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By Chris Moore:
Willie Nelson sounded as good as he ever has, and John Mellencamp brought a tremendous amount of energy to the stage with his talented band (he described them as being built for playing in garages and bars, but they handled a ballpark quite nicely).
But then Bob Dylan broke the roof in and set fire to the place as a parting gift.
(Well, there wasn’t a roof to begin with, but let’s not quabble over details…)
After more than three hours of opening acts and transitions between sets, Dylan came out just after 9pm on Wednesday, July 15th, 2009 at the Rock Cats’ baseball stadium in New Britain, CT. At the precise moment the lights came up, I also took in my first breath of a suspicious smelling smoke…
Anyway, Dylan kicked off the first two songs on electric guitar, soloing along with his band members. (There’s a great photo in a recent online Rolling Stone article that looks just like what I saw tonight.) He added new lines to “Rainy Day Women #12 & 35” — “Everybody must get stoned,” for the layperson — and rollicked through “Stuck Inside of Mobile with the Memphis Blues Again” — a true Fusco-Moore favorite — as if it were a new song on his most recent album.
There’s always something special about seeing Dylan play guitar, but he wasn’t the only one in the band whose skills on the axe were highlighted. Both of the other guitarists in his Never-Ending Tour band were allowed to bring more of their guitar work into the mix than in past concerts — take the infectious new guitar riff in “Tryin’ To Get To Heaven” or the simple but catchy licks in “Jolene.” More than once throughout the evening, an acoustic guitar could be heard high in the mix, which has become a rarity in recent years.
By the time Dylan retreated to his keyboard, the momentum had already been established and only continued to build. He romped through “The Levee’s Gonna Break” and soon after beat out a typically heavy version of “High Water (For Charley Patton).” Although his set included mid-tempo (“I Feel a Change Comin’ On”) and slower (“When the Deal Goes Down”) songs, Dylan’s predilections certainly lay in the in-your-face, bass-pounding-through-your-chest, guitar-and-harmonica-solos-wailing variety.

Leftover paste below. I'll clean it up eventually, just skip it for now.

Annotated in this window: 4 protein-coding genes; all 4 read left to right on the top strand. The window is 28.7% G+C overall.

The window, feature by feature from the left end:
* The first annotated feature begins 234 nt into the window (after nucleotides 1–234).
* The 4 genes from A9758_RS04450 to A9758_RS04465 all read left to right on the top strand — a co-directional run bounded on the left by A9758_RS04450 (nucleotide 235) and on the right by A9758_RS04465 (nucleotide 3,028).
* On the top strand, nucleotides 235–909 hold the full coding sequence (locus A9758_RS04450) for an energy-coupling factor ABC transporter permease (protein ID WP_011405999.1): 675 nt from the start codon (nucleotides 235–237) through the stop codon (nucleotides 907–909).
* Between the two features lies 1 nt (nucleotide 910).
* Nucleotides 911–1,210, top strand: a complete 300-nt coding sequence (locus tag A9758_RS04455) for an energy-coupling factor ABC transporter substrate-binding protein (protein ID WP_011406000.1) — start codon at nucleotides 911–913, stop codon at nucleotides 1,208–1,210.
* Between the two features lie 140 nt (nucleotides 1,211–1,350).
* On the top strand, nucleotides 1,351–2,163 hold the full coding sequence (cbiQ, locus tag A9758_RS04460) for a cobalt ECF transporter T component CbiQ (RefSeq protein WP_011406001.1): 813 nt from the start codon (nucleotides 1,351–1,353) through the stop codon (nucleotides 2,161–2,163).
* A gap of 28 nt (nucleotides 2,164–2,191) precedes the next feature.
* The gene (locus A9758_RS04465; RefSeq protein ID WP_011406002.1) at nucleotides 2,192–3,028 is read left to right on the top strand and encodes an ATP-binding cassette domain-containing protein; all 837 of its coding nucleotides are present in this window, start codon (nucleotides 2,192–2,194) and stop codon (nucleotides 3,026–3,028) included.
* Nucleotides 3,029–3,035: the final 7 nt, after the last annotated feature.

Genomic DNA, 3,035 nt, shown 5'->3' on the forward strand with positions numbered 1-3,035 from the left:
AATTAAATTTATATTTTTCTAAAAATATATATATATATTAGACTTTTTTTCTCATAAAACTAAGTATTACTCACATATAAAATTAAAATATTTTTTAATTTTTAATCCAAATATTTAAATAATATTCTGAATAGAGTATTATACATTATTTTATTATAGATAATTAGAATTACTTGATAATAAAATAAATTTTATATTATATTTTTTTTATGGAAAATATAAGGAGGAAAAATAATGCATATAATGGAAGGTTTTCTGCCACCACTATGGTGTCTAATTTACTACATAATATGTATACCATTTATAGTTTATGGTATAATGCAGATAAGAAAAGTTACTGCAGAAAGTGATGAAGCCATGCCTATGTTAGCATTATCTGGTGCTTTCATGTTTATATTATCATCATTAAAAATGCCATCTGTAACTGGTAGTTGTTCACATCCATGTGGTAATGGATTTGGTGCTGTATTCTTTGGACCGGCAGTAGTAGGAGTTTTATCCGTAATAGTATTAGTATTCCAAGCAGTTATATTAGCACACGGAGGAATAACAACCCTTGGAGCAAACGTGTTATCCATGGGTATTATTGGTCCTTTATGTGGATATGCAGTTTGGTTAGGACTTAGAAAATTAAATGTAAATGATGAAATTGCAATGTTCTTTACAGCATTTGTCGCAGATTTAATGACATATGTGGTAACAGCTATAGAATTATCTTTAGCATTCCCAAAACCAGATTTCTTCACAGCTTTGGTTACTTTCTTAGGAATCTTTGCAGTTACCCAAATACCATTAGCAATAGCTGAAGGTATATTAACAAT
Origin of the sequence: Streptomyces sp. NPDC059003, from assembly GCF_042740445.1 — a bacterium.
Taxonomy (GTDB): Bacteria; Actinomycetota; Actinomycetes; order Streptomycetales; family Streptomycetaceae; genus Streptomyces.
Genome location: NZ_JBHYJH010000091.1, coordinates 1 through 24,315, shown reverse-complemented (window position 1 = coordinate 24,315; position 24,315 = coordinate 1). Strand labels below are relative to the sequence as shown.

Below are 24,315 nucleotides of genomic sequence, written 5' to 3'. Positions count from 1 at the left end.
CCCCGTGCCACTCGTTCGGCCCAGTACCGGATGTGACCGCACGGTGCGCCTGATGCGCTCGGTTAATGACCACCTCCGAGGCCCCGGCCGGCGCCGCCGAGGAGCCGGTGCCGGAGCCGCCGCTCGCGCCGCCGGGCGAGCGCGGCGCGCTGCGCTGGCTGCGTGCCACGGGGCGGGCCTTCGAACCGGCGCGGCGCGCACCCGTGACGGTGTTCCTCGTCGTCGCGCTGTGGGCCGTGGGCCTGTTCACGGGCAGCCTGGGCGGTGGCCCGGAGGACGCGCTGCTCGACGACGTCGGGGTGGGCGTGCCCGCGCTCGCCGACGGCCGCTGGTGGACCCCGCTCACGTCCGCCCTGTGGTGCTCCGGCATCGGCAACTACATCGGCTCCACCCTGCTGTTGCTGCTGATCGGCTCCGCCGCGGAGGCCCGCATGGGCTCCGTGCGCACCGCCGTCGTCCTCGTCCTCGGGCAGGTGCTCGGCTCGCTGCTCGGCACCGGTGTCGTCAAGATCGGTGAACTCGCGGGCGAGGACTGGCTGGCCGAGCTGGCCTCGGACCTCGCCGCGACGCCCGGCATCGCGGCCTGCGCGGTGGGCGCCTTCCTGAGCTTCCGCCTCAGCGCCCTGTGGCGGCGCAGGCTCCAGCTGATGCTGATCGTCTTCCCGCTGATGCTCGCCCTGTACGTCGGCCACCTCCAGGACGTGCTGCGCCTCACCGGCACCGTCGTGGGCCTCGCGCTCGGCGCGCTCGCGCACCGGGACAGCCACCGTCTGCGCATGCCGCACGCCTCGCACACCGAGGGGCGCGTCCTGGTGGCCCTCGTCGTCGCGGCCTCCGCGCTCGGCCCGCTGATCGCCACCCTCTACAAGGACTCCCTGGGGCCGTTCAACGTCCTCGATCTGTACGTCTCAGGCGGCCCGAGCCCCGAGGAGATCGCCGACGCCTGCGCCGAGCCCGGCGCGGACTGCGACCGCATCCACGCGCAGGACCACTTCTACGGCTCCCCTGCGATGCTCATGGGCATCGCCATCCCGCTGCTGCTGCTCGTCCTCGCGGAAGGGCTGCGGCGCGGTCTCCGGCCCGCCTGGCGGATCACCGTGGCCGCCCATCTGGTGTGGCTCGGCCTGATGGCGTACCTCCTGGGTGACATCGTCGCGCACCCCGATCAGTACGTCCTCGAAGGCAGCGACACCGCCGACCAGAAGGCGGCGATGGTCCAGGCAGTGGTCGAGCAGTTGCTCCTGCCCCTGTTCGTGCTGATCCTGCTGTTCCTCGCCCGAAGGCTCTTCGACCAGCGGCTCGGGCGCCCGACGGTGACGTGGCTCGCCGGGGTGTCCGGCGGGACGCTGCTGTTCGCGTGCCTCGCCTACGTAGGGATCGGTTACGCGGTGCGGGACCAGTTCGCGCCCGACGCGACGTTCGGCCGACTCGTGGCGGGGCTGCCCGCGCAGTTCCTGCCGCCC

Last year was a great show. But what impressed me this year was just how clear Dylan’s vocals were tonight. Now, I’m not suggesting a possible vocal cord surgery has occurred to restore him to his Nashville Skyline crooning, but he annunciated each word and clearly showed more respect for the tunes and melodies of his songs than he has in the past decade or more.
For years, I have been defending the gruffness of Dylan’s voice as simply one more of the many voices he has taken on over the years. However, I have never been able to justify his oftentimes uniform low-to-high singing of each line of every song.
Tonight, with only a couple exceptions, he truly broke that mold all over the place.
Although the show was heavily weighted toward his newer material — 8 of the 14 songs were from his most recent four albums — the crowd seemed to enjoy the concert as much as I did, and although it was difficult to see from the outfield where we were standing, it looked as if most people stayed until almost the very end. (Why anyone leaves before the encore, I’ll never know. Dylan by now famously leaves “Like A Rolling Stone” and “All Along The Watchtower” for the additional set.)
I can’t believe it’s over. It was an excellent concert, made all the better for having someone to go with this year. Now, I have only to set the timer and wait in anticipation for next year’s Dylan tour schedule.
Until then, I’ll have to be content to continue listening to Together Through Life and revisit Modern Times, Love & Theft, Time Out of Mind, or, as I did on the long ride home through traffic, the Bootleg Series recording of the 1966 Royal Albert Hall electric set with Dylan and the Band (my favorite concert recording of all time)!